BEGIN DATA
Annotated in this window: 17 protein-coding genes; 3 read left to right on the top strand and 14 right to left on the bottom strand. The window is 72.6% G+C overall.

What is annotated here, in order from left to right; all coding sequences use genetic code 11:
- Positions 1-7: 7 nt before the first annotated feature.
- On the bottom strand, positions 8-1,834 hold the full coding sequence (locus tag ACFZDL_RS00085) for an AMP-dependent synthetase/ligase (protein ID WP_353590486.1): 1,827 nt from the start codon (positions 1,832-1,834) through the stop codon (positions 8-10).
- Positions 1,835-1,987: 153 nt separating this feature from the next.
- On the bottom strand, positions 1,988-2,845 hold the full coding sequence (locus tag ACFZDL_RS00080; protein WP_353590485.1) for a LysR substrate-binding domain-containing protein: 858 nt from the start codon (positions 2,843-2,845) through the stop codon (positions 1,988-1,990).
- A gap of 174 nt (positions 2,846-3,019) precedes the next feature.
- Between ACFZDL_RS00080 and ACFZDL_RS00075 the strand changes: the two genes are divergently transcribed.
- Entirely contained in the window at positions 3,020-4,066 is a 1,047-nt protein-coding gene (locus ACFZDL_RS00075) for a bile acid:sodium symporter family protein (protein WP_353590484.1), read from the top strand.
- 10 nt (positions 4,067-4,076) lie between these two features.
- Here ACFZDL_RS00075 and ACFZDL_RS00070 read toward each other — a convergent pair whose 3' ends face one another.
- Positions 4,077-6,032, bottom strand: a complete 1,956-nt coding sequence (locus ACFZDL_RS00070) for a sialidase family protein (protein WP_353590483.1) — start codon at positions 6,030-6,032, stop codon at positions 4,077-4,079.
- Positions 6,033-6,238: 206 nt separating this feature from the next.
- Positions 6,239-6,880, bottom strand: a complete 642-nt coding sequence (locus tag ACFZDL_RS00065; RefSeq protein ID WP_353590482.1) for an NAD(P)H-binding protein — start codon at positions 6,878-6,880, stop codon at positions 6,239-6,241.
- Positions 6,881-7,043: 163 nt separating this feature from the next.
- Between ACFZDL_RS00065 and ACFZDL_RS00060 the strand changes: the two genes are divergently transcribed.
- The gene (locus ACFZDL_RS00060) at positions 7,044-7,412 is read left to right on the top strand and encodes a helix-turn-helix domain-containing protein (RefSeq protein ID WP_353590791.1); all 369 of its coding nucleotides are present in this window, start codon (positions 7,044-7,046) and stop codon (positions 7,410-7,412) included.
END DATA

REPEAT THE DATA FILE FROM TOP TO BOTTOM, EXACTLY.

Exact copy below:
Annotated in this window: 17 protein-coding genes; 3 read left to right on the top strand and 14 right to left on the bottom strand. The window is 72.6% G+C overall.

What is annotated here, in order from left to right; all coding sequences use genetic code 11:
- Positions 1-7: 7 nt before the first annotated feature.
- On the bottom strand, positions 8-1,834 hold the full coding sequence (locus tag ACFZDL_RS00085) for an AMP-dependent synthetase/ligase (protein ID WP_353590486.1): 1,827 nt from the start codon (positions 1,832-1,834) through the stop codon (positions 8-10).
- Positions 1,835-1,987: 153 nt separating this feature from the next.
- On the bottom strand, positions 1,988-2,845 hold the full coding sequence (locus tag ACFZDL_RS00080; protein WP_353590485.1) for a LysR substrate-binding domain-containing protein: 858 nt from the start codon (positions 2,843-2,845) through the stop codon (positions 1,988-1,990).
- A gap of 174 nt (positions 2,846-3,019) precedes the next feature.
- Between ACFZDL_RS00080 and ACFZDL_RS00075 the strand changes: the two genes are divergently transcribed.
- Entirely contained in the window at positions 3,020-4,066 is a 1,047-nt protein-coding gene (locus ACFZDL_RS00075) for a bile acid:sodium symporter family protein (protein WP_353590484.1), read from the top strand.
- 10 nt (positions 4,067-4,076) lie between these two features.
- Here ACFZDL_RS00075 and ACFZDL_RS00070 read toward each other — a convergent pair whose 3' ends face one another.
- Positions 4,077-6,032, bottom strand: a complete 1,956-nt coding sequence (locus ACFZDL_RS00070) for a sialidase family protein (protein WP_353590483.1) — start codon at positions 6,030-6,032, stop codon at positions 4,077-4,079.
- Positions 6,033-6,238: 206 nt separating this feature from the next.
- Positions 6,239-6,880, bottom strand: a complete 642-nt coding sequence (locus tag ACFZDL_RS00065; RefSeq protein ID WP_353590482.1) for an NAD(P)H-binding protein — start codon at positions 6,878-6,880, stop codon at positions 6,239-6,241.
- Positions 6,881-7,043: 163 nt separating this feature from the next.
- Between ACFZDL_RS00065 and ACFZDL_RS00060 the strand changes: the two genes are divergently transcribed.
- The gene (locus ACFZDL_RS00060) at positions 7,044-7,412 is read left to right on the top strand and encodes a helix-turn-helix domain-containing protein (RefSeq protein ID WP_353590791.1); all 369 of its coding nucleotides are present in this window, start codon (positions 7,044-7,046) and stop codon (positions 7,410-7,412) included.